A new report from the California Budget Project (CBP) examines the 2015-16 state budget proposal released by Governor Brown last Friday. The top-level report summary is provided in this post, and the full analysis is available on the CBP’s website. Stay tuned to this blog for additional analysis and commentary on the Governor’s proposal and this year’s budget deliberations.
— Steven Bliss
On January 9, Governor Jerry Brown released his proposed 2015-16 state budget. The Governor proposes to spend $113.3 billion from the state’s General Fund in 2015-16, an increase of $1.6 billion (1.4 percent) over the estimated spending level for the current fiscal year (2014-15). Yet, even with increased revenues and a continuing economic recovery that has yet to reach many Californians, the Governor prioritizes fiscal austerity over investing in broadly shared prosperity. While the Governor’s proposed budget includes long-term plans for paying down budgetary debt and saving for a rainy day, it lacks a similar vision for reinvesting in people and communities and ensuring that all Californians share in the state’s economic gains.
The Governor’s proposed 2015-16 budget is heavily focused on implementing policy changes approved in prior years. As required by voter approval of Proposition 2 this past November, his proposal sets aside a portion of revenues — $2.4 billion — with half deposited in the state’s rainy day fund and half used to pay down budgetary debt. The Governor’s proposal also reflects the ongoing implementation of federal health care reform and includes $4 billion for the state’s new K-12 school finance system, which is designed to direct additional resources to disadvantaged students. A sizable boost in funding for schools and community colleges is the result of the tax increases of Proposition 30 passed in 2012 and a growing economy.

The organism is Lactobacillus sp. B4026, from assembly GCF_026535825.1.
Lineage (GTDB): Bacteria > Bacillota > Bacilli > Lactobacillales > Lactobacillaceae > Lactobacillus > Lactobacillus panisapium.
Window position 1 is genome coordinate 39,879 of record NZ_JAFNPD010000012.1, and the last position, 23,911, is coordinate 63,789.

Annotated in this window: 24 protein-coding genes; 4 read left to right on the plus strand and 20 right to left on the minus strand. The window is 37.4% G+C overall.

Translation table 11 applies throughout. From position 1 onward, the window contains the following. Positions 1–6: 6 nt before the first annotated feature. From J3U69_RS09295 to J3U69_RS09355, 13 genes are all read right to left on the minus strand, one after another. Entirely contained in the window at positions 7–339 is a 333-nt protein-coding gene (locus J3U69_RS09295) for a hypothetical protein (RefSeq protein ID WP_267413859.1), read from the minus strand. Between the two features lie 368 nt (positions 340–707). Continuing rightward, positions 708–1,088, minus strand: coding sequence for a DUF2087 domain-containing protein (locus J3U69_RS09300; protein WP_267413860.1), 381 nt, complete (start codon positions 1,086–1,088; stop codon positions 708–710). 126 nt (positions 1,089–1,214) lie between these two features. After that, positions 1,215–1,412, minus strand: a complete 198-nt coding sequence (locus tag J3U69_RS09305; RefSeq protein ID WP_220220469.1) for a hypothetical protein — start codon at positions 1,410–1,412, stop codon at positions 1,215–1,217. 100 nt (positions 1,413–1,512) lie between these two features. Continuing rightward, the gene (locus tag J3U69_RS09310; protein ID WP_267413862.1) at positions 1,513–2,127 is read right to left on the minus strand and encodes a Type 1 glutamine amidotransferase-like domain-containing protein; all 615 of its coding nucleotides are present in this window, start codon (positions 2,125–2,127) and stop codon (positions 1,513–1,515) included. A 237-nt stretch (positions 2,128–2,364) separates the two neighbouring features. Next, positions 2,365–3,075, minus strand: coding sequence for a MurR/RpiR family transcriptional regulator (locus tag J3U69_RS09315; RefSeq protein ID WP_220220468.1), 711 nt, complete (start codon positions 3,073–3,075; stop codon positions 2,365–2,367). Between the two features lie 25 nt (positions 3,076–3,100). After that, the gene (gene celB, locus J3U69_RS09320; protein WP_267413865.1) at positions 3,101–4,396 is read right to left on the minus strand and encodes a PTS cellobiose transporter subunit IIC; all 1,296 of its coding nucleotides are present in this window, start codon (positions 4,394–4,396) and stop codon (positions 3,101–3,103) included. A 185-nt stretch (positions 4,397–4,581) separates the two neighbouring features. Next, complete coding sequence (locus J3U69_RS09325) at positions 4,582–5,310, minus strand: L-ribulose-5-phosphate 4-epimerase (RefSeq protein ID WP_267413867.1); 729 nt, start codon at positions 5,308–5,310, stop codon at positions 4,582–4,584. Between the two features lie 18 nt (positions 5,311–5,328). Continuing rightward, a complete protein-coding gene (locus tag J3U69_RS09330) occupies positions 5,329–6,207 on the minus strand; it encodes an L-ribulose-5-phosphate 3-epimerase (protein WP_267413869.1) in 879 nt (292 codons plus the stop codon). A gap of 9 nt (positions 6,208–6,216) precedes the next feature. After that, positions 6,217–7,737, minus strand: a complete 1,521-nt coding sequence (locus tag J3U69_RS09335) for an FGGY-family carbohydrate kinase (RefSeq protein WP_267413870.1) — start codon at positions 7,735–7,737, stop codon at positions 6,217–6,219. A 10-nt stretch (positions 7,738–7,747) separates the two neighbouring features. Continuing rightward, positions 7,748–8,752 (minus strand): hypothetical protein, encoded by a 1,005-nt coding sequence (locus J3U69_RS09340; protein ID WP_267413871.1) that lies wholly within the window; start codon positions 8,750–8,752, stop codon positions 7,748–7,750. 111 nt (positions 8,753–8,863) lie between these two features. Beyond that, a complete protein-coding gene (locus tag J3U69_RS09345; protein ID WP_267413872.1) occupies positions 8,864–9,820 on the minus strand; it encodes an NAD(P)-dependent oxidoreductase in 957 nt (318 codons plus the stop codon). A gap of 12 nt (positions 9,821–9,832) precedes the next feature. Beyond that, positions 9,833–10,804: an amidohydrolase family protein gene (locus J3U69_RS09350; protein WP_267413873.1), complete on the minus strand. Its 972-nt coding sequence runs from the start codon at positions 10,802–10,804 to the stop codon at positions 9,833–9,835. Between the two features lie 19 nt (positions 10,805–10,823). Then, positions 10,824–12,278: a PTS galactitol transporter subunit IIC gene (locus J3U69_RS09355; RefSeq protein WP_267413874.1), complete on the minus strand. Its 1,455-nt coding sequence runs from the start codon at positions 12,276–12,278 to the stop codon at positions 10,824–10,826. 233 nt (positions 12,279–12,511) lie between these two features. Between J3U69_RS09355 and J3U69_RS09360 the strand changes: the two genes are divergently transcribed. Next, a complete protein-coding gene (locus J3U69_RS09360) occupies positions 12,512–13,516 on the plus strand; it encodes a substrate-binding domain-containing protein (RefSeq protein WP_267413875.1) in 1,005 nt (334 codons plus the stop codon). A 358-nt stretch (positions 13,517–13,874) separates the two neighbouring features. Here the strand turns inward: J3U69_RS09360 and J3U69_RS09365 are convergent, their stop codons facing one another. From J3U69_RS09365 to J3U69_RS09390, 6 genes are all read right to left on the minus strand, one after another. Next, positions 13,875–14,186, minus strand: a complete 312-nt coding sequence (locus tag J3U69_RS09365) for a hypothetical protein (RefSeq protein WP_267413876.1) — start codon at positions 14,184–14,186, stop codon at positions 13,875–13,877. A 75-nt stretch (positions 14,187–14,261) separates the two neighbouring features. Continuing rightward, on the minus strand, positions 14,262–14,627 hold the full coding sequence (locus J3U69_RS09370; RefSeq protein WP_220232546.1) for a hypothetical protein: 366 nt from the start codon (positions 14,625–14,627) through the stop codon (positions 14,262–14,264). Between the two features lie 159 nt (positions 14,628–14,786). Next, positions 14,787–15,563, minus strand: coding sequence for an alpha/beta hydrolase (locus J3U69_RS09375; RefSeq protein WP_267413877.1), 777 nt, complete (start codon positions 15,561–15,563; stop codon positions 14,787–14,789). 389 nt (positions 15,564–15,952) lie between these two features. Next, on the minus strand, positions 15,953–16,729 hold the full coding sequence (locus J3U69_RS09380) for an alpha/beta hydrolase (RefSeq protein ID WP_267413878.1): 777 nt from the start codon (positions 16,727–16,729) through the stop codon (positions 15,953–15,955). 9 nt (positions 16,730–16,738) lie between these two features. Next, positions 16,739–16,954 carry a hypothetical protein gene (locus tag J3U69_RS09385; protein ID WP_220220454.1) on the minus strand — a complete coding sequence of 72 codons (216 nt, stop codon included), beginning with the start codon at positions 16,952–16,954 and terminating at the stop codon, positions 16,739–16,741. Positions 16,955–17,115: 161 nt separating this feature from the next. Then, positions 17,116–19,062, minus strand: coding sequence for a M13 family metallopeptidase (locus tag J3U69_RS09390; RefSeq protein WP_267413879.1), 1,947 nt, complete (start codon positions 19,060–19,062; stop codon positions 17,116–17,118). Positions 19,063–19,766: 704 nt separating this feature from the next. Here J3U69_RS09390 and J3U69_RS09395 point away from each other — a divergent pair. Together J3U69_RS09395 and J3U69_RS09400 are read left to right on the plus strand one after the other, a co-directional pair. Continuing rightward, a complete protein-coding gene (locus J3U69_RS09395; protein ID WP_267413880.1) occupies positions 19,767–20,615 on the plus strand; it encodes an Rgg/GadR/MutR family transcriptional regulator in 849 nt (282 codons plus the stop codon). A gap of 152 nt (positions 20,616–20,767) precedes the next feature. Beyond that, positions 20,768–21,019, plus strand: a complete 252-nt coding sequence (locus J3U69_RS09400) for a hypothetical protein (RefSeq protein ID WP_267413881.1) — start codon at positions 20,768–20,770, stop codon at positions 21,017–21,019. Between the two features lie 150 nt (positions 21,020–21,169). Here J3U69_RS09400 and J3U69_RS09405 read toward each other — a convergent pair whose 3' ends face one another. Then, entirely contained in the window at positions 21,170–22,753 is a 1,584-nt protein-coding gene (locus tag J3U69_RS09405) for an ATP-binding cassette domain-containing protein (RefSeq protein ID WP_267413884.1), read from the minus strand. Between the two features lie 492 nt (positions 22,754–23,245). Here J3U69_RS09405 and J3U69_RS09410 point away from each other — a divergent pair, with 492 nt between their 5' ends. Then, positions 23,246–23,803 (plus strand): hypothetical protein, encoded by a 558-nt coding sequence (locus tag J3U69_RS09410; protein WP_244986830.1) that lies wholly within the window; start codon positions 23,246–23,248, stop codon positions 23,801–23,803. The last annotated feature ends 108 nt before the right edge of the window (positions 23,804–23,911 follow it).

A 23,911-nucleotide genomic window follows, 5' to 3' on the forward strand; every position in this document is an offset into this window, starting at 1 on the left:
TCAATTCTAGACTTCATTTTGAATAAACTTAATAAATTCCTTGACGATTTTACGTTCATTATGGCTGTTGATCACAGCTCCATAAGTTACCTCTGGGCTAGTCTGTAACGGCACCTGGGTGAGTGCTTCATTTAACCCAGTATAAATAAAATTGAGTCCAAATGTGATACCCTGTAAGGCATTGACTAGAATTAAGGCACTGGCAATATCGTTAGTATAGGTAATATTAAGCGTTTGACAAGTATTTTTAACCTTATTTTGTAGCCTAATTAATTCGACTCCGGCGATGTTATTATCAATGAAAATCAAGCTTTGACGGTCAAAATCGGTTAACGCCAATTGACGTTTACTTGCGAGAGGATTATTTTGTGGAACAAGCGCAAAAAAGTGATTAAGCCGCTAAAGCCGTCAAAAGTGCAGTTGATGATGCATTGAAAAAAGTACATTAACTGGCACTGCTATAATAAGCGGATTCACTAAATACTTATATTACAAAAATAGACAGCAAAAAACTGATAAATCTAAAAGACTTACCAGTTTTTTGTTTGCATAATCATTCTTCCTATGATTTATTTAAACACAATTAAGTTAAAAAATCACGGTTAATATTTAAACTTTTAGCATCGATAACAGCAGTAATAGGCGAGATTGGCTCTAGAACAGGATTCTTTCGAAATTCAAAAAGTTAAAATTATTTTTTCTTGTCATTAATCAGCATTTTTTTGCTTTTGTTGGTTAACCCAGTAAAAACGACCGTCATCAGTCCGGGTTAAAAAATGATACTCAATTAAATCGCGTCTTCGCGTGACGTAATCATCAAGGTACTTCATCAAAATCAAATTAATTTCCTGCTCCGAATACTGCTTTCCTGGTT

While these initiatives move the state forward in important ways, the Governor’s proposed budget fails to lay out a plan to tackle California’s biggest challenges: high levels of unemployment and poverty, widening income inequality, and a safety net severely weakened by years of funding cuts. An improving fiscal outlook provides an opportunity for policymakers to rebuild essential public services and systems — such as by continuing to reinvest in child care and preschool programs, strengthening employment services, helping students and families afford a college education, and increasing assistance for low-income seniors and people with disabilities. Failing to reinvest means that many Californians could be left out of the state’s economic future and puts that future at risk.